Workshop on Rural Knowledge Centre, 22-24 February, Bangladesh

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For fostering the rural prosperity, all over the developing world a new concept of Rural Knowledge Centres (RKC) has been emerged through which villagers can proceed towards poverty alleviation by increasing their household income. To aid the implementation of this government initiative and bridging the acute digital divide that exists between rural and urban areas, Bangladesh NGOs Network for Radio and Communication recently conducted a three days training workshop, from 22nd Feb to 24th Feb, 2006 at YPSA Human Resource Development Centre (HRDC), Sitakund, Chittagong, focusing on establishment and management policies of Rural Knowledge Centre under the title of ‘Rural Knowledge Centre: How to Get Started and Keep Going’.

Promoting Rural Knowledge Centres (RKC)
Mr. AHM Bazlur Rahman, Chief Executive Officer, BNNRC and Mr. Golam Nabi Jewel, Consultant, BNNRC and e-Activist played the roles of Training Coordinator and Focal Trainer respectively. Besides, Mr. Debobroto, Head, ICT4D unit, YPSA also conducted some sessions in the training.

The inauguration ceremony was graced by local elected body Al-hazz Abul Kalam Azad, Municipal Chairman, Sitakund upazila. Mr. Jalal Uddin Ahmed, Upazilla Nirbahi Officer (UNO), head of local civil servants attended the unadorned concluding session. A total of 19 participants from 10 development organisations of which nine are working in the coastal belt of Bangladesh attended the training. At the training workshop, Ms. Shipra Sharma, Research Officer, One World South Asia and Mr. Bibhusan Bista, Technical Officer, Bellanet South Asia (Nepal Office) were present as participant observer.

In a participatory way at the training workshop, the participating organisations tried to determine the information needs of their respective areas  in a prescribed framework provided by the organisers. Besides, they tried to distinguish probable activities administrable through RKC within their working periphery. Finally, an action plan under which the participating organisations will start the process of RKC establishment, was developed.

Targets and outputs
Being a network mandated to work for narrowing the digital divide, BNNRC took this initiative for addressing her obligation to strengthen the ICT movement in Bangladesh. This is the first course of this type introduced in Bangladesh. This course was designed and organised aiming to aid achieving the five following targets: (i) ICT matrix depicted in PRSP (within 2015 Bangladesh Government is determined to build telecentres in every village), (ii) WSIS action plan, (iii) Millennium Development Goals (MDGs), (iv) Action plan prepared by Bangladesh Caucus in OWSA ARM-2006 (one Rural Knowledge Centre in every union by 2015) and (v) National ICT Policy, 2002.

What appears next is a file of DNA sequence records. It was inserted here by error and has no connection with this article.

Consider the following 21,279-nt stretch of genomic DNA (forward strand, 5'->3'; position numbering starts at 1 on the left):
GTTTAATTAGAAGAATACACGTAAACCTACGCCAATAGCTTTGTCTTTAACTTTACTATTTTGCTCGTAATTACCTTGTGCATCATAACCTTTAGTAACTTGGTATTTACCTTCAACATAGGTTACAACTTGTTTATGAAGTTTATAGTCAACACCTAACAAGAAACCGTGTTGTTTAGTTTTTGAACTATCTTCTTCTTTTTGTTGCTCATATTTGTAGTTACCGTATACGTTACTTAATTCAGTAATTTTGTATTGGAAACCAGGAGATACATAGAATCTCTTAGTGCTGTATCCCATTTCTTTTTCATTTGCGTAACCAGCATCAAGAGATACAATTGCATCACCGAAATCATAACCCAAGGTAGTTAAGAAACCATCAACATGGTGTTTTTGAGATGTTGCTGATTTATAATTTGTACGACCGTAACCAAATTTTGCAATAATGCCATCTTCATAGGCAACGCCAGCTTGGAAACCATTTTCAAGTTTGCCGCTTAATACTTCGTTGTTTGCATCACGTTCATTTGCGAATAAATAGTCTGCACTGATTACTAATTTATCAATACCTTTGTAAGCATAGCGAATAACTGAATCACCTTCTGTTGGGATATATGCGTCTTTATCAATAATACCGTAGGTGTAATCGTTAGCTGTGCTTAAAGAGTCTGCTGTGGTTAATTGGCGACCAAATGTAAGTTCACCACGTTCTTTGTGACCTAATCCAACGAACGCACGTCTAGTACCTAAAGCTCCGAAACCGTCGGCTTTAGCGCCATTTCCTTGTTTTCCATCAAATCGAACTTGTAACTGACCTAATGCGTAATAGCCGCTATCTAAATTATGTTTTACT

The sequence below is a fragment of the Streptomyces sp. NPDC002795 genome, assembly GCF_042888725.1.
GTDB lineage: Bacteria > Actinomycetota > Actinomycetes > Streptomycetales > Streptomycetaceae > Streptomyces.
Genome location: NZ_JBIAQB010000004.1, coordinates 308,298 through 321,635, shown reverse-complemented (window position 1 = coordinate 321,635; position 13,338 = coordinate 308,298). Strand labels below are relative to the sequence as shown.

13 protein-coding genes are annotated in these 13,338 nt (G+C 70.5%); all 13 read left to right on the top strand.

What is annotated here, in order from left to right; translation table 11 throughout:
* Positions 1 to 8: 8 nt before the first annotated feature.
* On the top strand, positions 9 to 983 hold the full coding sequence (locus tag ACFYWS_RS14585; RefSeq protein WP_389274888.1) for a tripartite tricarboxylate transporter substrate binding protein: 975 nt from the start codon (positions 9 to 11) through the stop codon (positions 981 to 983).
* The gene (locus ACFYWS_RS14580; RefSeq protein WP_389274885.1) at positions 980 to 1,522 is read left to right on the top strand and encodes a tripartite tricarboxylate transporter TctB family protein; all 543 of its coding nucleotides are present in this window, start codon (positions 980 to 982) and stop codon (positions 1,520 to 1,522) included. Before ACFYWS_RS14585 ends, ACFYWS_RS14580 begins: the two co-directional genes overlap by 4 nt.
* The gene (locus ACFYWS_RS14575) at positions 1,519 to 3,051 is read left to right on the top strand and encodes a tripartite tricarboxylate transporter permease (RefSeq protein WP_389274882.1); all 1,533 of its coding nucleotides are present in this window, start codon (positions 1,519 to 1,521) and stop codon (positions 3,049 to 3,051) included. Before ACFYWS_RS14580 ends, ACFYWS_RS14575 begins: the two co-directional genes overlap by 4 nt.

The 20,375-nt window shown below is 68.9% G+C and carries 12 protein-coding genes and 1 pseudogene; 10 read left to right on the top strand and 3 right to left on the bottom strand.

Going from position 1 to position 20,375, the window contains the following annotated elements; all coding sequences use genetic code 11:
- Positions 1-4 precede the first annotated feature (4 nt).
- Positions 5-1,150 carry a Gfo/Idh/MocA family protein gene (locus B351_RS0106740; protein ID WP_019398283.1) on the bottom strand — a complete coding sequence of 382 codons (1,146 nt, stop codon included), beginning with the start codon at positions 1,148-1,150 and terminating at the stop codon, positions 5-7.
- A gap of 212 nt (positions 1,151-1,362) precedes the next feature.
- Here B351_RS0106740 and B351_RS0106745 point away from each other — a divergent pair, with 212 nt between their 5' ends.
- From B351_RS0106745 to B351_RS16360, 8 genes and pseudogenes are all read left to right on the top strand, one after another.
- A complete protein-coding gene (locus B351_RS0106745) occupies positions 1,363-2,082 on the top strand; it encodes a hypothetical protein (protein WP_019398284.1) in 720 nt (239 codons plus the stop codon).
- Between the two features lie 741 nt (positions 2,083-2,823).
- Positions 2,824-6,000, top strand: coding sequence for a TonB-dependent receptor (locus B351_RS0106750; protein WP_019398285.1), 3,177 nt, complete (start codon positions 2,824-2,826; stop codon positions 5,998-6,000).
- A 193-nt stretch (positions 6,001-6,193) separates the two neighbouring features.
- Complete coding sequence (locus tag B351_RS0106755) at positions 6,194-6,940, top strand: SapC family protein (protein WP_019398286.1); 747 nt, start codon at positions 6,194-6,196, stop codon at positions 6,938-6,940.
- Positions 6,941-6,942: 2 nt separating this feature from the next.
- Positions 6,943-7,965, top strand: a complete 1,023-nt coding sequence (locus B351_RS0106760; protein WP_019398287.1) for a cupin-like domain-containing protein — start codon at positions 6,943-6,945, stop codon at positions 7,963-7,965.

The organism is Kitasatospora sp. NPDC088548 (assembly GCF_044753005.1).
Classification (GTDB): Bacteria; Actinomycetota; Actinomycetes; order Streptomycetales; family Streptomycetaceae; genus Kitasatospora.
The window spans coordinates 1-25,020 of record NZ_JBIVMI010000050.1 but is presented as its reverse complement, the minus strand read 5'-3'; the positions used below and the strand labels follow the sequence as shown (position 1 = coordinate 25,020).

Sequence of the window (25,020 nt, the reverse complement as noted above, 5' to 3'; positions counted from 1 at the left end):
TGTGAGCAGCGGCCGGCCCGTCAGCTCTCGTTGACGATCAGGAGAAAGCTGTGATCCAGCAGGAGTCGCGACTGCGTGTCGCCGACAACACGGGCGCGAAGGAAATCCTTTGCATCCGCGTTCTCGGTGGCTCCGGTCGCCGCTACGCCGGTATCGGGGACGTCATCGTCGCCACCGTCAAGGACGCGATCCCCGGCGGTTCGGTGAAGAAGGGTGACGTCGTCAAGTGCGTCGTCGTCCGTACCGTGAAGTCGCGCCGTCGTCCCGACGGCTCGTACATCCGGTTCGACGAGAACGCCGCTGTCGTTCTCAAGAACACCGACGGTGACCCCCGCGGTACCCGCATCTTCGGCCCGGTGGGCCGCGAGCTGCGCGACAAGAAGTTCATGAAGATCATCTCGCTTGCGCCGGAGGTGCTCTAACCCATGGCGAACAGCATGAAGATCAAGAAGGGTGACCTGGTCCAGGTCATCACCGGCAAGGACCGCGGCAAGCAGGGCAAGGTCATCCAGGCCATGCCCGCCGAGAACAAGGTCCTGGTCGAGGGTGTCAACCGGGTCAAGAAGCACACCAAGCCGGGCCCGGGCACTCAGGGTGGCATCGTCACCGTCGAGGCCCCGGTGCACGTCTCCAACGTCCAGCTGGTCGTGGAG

One of the outputs of this training workshop will be a well structured, comprehensive and user friendly guide along with a national curriculum which will help in establishing, managing and organising further  Rural Knowledge Centre all over Bangladesh. Comparing to other parts of Bangladesh, situation is relatively worse in disaster prone and more vulnerable coastal region when we talk about initiatives facilitating access to information. In this context, currently the biggest challenge the country is facing is in shaping and determining the usage of ICT in these areas. It needs to develop a replicable course of actions that can assure success of this endeavour. So, almost all the participants selected for the first batch of this training workshop, came from organisations working in the coastal belt of Bangladesh.

This training workshop successfully instigated interest among the members from government offices, donor community, civil society and ICT practitioners.  The next training workshop on establishment and management policies of Rural Knowledge Centres will be arranged in the next June, 2006. For ensuring optimum use of recently launched fiber optic cable and positive advancement of the livelihood of rural populace, BNNRC expressed her optimism of conducting such training in every three months and thus aids the spreading of RKC through out the country. BNNRC feels RKC can play a significant role in empowering the target beneficiaries of all development initiatives. Standing on today’s ground, she no longer believes that ICT is a privilege only to the financially able or solvent populace, but wants to declare that it is one of the very basic rights for every human being irrespective of wealth, age, race, nationality or religion.n

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